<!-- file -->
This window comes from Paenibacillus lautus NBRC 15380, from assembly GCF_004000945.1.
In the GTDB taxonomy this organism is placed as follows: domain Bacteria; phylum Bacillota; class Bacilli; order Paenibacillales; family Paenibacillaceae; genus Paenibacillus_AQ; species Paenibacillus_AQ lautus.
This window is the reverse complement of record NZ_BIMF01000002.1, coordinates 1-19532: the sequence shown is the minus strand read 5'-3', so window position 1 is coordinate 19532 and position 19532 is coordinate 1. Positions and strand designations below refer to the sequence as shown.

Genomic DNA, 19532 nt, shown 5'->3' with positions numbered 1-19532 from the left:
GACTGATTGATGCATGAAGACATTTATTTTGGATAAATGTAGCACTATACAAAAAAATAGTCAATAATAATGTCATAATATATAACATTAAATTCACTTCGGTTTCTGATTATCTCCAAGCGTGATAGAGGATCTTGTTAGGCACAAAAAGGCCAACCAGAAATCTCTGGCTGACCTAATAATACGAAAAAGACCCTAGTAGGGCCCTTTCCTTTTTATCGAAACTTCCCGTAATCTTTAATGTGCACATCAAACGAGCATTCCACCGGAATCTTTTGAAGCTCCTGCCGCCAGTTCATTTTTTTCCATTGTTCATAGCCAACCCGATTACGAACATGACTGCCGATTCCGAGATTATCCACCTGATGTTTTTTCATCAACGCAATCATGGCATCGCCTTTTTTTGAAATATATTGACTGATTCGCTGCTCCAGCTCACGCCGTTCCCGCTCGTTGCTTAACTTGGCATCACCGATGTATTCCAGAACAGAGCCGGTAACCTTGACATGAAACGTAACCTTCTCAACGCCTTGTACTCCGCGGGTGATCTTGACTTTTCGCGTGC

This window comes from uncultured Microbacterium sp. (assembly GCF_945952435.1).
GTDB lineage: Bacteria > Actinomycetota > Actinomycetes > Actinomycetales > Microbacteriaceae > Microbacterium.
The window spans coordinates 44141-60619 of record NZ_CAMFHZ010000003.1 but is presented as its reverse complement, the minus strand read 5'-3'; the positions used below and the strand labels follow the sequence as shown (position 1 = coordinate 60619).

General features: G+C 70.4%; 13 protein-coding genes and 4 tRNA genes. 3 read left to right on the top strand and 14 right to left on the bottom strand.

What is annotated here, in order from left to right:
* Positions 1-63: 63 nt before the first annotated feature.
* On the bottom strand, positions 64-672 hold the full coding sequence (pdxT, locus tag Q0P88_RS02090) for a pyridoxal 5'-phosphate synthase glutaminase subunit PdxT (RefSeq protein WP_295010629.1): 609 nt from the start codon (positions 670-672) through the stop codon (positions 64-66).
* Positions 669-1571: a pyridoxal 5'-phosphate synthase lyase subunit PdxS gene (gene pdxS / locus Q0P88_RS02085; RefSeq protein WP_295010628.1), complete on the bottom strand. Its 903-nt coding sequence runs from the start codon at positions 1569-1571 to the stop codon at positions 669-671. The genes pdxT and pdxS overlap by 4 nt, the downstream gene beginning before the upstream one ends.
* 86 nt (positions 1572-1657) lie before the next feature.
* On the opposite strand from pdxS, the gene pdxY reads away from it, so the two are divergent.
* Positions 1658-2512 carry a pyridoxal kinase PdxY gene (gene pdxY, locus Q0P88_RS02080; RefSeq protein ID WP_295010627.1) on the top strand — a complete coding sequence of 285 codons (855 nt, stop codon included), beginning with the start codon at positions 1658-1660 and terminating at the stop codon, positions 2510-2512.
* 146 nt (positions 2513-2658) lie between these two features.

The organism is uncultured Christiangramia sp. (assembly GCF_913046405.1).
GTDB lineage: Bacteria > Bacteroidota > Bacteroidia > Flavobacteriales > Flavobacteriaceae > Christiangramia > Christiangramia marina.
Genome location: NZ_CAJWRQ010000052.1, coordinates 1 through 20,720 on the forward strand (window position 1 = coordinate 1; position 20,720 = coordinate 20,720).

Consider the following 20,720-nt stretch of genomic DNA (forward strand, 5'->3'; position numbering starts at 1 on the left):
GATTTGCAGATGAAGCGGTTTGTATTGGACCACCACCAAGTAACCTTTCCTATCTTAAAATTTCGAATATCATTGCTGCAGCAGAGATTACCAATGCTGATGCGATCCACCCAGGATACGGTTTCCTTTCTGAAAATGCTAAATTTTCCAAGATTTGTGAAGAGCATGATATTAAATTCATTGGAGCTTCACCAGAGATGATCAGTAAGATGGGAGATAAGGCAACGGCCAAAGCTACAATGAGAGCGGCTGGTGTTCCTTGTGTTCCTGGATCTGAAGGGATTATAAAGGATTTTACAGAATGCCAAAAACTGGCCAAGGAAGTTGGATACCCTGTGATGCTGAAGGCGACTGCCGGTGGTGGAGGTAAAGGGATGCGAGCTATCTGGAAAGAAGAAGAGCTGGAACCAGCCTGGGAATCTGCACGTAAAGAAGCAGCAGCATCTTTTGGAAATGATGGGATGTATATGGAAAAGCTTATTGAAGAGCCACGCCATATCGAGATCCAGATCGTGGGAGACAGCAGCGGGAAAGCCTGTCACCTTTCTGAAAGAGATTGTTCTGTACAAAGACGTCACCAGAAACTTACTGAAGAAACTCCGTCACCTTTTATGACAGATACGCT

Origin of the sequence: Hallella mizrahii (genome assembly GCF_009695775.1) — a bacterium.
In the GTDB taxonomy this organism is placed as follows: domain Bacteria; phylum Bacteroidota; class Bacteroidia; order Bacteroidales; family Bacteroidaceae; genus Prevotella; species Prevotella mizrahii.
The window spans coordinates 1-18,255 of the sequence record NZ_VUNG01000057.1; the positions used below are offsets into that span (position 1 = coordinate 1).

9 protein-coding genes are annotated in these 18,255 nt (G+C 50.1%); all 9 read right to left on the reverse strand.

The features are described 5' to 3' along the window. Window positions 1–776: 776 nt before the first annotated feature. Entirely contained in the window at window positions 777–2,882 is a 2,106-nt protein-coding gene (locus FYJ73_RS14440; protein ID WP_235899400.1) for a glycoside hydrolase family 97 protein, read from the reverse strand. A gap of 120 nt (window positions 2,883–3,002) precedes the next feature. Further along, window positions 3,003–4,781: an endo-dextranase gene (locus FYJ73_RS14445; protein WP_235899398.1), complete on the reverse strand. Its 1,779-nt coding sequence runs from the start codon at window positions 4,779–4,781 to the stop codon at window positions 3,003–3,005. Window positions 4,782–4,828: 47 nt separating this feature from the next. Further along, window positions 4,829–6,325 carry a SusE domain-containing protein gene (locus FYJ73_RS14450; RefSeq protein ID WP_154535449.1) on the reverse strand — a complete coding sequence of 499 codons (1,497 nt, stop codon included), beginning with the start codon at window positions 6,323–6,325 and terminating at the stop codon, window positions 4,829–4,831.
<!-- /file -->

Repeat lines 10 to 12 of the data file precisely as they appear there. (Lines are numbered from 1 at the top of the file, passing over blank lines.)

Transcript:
What is annotated here, in order from left to right:
* Positions 1-63: 63 nt before the first annotated feature.
* On the bottom strand, positions 64-672 hold the full coding sequence (pdxT, locus tag Q0P88_RS02090) for a pyridoxal 5'-phosphate synthase glutaminase subunit PdxT (RefSeq protein WP_295010629.1): 609 nt from the start codon (positions 670-672) through the stop codon (positions 64-66).